In this morning’s New York Times, I came across an article in the music section entitled “A Welcoming Party with 18,000 Guests”. It was written by Anthony Tommasini and discussed the first concert of the season (this past Saturday) of the Los Angeles Philharmonic.
Usually, the orchestra performs their concerts in Walt Disney Hall and it is always a formal occasion, like many classical music performances across the world. However, this concert was a free community concert at the Hollywood Bowl. Obviously, a much less formal audience and atmosphere, but the music was only of the highest quality. New conductor Gustavo Dudamel, celebrating his arrival as the eleventh conductor of the orchestra at 28 years old, programmed Beethoven’s Ninth Symphony. The title of the program was “Bienvenido Gustavo!,” and included, in addition to the orchestra, “a roster of excellent vocal soloists and a chorus of 200, a rainbow coalition of choristers drawn from the Los Angeles Master Chorale, the Albert McNeil Jubilee Singers, the Our Lady of Los Angeles Spanish Choir, the Philippine Chamber Singers and other local ensembles”. There were also other non-classical musicians that performed for more than 2 hours before Dudamel arrived. They included Andraé Crouch, Flea, David Hidalgo, and Herbie Hancock (with actor Jack Black introducing him).
Mr. Dudamel, since arriving in Los Angeles, has reached out to the community in several ways, and has particularly been interested in promoting music education. He has conducted the Youth Orchestra of Los Angeles and has also started a program to provide students with instruments and orchestra training. Dudamel has been modeling this program after the music education system in Venezuela, where he grew up. One hundred students were selected to perform on this first concert of the season. “The students, mostly from minority neighborhoods in South Los Angeles, gamely played through an orchestral arrangement of the “Ode to Joy” from Beethoven’s Ninth Symphony by Steven Venz, and their families had pride-of-place seating in the first rows of the bowl”. What an amazing way to reach out the community and promote music education.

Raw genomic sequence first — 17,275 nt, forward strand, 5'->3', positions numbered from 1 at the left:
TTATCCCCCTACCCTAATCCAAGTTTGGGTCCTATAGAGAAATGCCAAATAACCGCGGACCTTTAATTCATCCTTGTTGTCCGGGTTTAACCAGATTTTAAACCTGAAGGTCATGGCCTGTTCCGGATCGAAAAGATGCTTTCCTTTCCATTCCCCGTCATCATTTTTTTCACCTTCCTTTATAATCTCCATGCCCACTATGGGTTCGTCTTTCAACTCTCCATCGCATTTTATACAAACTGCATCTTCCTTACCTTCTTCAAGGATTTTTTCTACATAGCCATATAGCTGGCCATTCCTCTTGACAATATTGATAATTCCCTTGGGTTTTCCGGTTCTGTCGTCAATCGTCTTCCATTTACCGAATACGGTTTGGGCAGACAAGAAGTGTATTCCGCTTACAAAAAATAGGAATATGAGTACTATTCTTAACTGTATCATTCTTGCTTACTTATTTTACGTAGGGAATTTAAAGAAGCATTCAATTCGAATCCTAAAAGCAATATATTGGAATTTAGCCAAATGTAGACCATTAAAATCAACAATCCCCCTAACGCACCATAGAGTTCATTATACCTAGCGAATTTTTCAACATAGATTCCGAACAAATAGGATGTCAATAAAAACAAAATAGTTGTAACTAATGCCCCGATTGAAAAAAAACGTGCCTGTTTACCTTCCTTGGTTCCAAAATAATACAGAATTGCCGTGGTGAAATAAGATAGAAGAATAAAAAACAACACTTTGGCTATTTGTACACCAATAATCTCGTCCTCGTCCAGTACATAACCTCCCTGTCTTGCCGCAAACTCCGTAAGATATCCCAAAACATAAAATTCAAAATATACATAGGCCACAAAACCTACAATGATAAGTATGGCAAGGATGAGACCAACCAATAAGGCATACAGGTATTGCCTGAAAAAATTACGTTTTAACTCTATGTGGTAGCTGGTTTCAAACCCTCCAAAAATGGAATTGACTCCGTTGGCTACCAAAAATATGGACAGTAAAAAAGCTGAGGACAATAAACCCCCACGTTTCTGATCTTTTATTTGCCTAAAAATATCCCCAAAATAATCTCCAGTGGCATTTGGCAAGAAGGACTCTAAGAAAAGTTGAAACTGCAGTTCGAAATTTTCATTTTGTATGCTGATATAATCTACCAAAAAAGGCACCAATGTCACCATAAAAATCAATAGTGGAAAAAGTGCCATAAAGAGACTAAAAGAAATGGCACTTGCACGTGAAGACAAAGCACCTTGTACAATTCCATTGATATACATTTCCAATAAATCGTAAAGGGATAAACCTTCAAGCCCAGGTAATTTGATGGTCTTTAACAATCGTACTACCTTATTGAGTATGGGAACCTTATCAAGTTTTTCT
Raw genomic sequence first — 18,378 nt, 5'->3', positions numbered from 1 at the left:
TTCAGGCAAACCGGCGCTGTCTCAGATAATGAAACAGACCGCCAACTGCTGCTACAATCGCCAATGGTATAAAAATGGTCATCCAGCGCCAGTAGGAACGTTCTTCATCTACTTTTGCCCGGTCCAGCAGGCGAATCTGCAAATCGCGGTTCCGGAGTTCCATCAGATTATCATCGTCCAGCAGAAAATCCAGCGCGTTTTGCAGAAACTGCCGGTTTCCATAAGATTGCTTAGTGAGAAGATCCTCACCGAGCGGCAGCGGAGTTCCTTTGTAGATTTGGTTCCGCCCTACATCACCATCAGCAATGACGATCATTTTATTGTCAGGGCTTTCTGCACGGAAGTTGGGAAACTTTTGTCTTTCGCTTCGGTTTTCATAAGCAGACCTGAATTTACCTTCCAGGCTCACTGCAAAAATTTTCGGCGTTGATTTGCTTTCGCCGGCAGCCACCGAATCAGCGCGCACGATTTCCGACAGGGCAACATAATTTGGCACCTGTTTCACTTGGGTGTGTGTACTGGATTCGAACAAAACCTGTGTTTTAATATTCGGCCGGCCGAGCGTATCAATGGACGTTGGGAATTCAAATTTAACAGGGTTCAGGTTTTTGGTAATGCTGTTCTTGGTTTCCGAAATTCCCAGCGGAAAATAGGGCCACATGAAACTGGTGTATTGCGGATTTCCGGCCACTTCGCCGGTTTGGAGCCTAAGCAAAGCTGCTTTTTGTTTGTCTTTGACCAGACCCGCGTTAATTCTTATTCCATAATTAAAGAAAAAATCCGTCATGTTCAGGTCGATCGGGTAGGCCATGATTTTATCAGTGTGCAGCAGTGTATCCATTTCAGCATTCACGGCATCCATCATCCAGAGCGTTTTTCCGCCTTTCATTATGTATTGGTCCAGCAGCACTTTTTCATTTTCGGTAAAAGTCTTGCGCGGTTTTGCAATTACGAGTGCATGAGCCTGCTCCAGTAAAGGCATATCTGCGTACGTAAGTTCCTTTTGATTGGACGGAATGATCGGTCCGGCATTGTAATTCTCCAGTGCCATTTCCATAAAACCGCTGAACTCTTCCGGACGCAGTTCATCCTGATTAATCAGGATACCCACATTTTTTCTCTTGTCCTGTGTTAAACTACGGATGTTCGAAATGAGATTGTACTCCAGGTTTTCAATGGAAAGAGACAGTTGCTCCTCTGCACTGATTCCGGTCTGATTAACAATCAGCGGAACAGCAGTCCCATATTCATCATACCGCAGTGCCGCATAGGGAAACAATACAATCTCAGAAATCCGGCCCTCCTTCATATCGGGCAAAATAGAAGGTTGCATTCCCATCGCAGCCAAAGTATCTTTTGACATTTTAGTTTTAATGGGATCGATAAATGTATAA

The concert was extremely well received and included a prolonged ovation. Mr. Dudamel then addressed the audience in English and Spanish. The finale of the symphony was then repeated, this time with fireworks. “At one point his name appeared above the proscenium in marquee lights: a Hollywood touch. But in Hollywood, why not?”
I find this whole production to be very interesting and intriguing. When does a symphony orchestra ever get an audience of 18,000, and one that is so excited and supportive of their music? I think orchestras across the country need to be aware of what is happening in Los Angeles and follow in some kind of foot steps. This may be the kind of event that will help save the classical music. Sure, it was not in a refined concert hall with amazing acoustics, but it was still an audience of 18,000 cheering for Beethoven. What is better than that?